During the last few months, we have finally been seeing people in person again and having that face-to-face interaction that we have missed. Workers being back in the office has helped boost face to face interaction in the workplace, whereas the easing of restrictions has allowed us to meet up with friends and family. In this blog post, I will talk about the value of face-to-face interaction as well as discuss how it can be balanced by virtual interaction going forward.
Looking back on calls which formed the vast majority of my social interactions from March 2020 to April 2021, I do think calling people, whether that was via video call or not was useful at the time. It is important to keep in touch with friends and family and calling them allows us to do that easily. Furthermore, I found arranging calls back then a lot easier logistics wise compared to arranging face to face catch ups now. This is because you avoid the trouble of having to commute to the social plan that is being done face to face, meaning that you can give shorter notice to others when arranging catch ups over call. However, one thing that I found difficult about catch up calls was that they were very repetitive, in that I was sat in my desk and talking to people on the other side of a screen (or the phone) every time. This led to me feeling fatigued and bored of catch-up calls.
One key benefit of face-to-face interaction is that it is easier to convey emotions. In my opinion, one thing that makes interacting with others special is the ability to express a wide range of emotions such as being happy, sad, surprised etc, even if it is expressed in a subtle way. The emotion aspect adds a personal side to interactions with others, and this happens a lot faster and easier when interacting in person. As it is harder to convey emotions over call or message, I certainly feel that it leads to that personal side being lost, which I found was a barrier when it came to opening up about worries or challenges, or even achievements and things I was excited about.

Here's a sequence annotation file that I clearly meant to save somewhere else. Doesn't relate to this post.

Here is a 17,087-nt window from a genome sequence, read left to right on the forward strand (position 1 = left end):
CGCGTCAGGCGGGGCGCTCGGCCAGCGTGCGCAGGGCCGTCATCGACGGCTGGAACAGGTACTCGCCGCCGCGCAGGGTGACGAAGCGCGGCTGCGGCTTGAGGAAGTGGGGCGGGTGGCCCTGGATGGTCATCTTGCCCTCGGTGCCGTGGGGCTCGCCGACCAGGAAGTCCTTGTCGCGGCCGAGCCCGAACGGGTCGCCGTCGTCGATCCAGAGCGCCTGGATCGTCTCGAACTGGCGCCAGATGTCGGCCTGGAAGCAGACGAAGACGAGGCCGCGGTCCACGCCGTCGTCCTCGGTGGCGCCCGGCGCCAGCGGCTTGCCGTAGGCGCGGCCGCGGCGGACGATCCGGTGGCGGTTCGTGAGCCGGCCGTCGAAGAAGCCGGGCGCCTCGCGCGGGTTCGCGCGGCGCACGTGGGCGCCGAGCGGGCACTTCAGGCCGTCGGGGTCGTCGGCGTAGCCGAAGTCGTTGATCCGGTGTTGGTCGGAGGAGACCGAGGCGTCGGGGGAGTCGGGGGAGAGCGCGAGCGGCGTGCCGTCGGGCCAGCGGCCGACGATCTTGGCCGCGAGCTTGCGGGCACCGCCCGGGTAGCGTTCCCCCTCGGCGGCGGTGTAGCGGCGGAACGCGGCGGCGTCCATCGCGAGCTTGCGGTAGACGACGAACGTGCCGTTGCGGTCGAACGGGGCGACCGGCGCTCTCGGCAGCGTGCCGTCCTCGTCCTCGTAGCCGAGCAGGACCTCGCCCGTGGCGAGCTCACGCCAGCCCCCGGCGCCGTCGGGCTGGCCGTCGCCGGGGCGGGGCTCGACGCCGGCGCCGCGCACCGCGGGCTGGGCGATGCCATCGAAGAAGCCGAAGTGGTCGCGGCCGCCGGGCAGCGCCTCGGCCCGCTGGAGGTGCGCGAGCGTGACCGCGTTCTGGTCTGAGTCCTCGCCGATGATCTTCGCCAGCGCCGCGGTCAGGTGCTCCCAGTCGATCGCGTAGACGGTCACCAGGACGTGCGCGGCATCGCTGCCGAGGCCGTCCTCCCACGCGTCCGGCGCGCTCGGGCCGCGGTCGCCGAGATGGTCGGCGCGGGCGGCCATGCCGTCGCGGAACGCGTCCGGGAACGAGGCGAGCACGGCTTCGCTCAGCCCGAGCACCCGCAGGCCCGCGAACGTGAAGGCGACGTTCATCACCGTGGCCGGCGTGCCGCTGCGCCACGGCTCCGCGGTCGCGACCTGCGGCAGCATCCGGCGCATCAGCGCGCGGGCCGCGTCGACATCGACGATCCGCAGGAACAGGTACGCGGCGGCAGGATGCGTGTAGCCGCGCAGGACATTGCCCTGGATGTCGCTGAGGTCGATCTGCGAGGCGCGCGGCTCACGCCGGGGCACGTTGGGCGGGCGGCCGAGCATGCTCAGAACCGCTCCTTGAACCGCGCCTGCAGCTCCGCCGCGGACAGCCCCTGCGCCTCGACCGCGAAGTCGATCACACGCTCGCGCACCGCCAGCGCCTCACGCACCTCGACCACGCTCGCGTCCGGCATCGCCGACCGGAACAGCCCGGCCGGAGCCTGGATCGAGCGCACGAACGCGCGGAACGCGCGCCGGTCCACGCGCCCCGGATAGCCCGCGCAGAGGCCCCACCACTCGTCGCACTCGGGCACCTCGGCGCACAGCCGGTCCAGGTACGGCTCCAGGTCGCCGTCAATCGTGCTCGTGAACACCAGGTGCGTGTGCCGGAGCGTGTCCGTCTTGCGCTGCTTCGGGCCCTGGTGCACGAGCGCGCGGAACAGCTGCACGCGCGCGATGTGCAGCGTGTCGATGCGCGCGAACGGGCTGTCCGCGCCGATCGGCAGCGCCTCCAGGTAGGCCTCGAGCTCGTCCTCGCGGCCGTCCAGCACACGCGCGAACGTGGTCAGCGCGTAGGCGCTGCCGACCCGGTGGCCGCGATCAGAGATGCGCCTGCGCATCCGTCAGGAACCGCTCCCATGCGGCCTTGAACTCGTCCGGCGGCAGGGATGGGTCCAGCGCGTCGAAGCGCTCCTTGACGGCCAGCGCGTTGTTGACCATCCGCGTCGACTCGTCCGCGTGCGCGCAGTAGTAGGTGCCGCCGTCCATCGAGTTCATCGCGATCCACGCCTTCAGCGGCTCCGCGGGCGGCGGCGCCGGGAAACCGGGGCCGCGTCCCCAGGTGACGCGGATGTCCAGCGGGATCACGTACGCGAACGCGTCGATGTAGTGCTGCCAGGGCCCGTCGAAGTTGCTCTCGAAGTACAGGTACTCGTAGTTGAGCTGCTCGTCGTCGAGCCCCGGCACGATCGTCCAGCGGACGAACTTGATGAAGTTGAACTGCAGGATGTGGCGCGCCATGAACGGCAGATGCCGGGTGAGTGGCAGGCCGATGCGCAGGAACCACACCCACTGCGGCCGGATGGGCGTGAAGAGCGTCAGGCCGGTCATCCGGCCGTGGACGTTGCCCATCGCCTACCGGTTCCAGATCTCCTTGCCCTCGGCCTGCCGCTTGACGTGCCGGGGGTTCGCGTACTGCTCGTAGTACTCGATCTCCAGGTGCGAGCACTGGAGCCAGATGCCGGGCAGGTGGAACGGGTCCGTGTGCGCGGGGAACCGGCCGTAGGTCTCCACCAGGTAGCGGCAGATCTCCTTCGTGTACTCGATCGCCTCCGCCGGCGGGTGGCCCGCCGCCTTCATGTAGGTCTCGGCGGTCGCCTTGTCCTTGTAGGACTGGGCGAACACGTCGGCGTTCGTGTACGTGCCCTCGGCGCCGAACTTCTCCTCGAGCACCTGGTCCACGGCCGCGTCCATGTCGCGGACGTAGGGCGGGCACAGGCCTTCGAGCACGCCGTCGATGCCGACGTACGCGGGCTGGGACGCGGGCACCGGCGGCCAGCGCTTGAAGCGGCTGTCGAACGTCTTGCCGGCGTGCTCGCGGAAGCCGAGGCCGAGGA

Another benefit of face-to-face interaction is the additional variety. As mentioned before, catch up calls can get very repetitive in that it predominantly consists of sitting on a desk and talking to people on the other side of a screen or phone. In the workplace, I found that my face-to-face interactions with others was varied, and included spontaneous catch ups when bumping into people, catching up with people over lunch as well as during work socials. Furthermore, there are lots of things that you can do when meeting friends or family face to face, such as going for a walk, going out for a meal, going to the cinema, playing sports etc. In my opinion, the variety that comes with face-to-face interactions is what a lot of people will value a lot more post pandemic.
In my opinion, although I prefer face to face interactions, I do think there are benefits of balancing face to face interactions with virtual interactions going forward. This pandemic has shown a lot of people that it is possible to keep in touch with people virtually. Therefore, it isn’t essential for all of your interactions with friends and family to be face to face. The balance between face to face and virtual interactions also will depend on the situation you are in. For example, if you are facing an extremely busy schedule then you might find that planning face to face catch ups and/or commuting to the place where the face to face catch up is happening difficult to find time for, and therefore you may find virtual catch ups easier.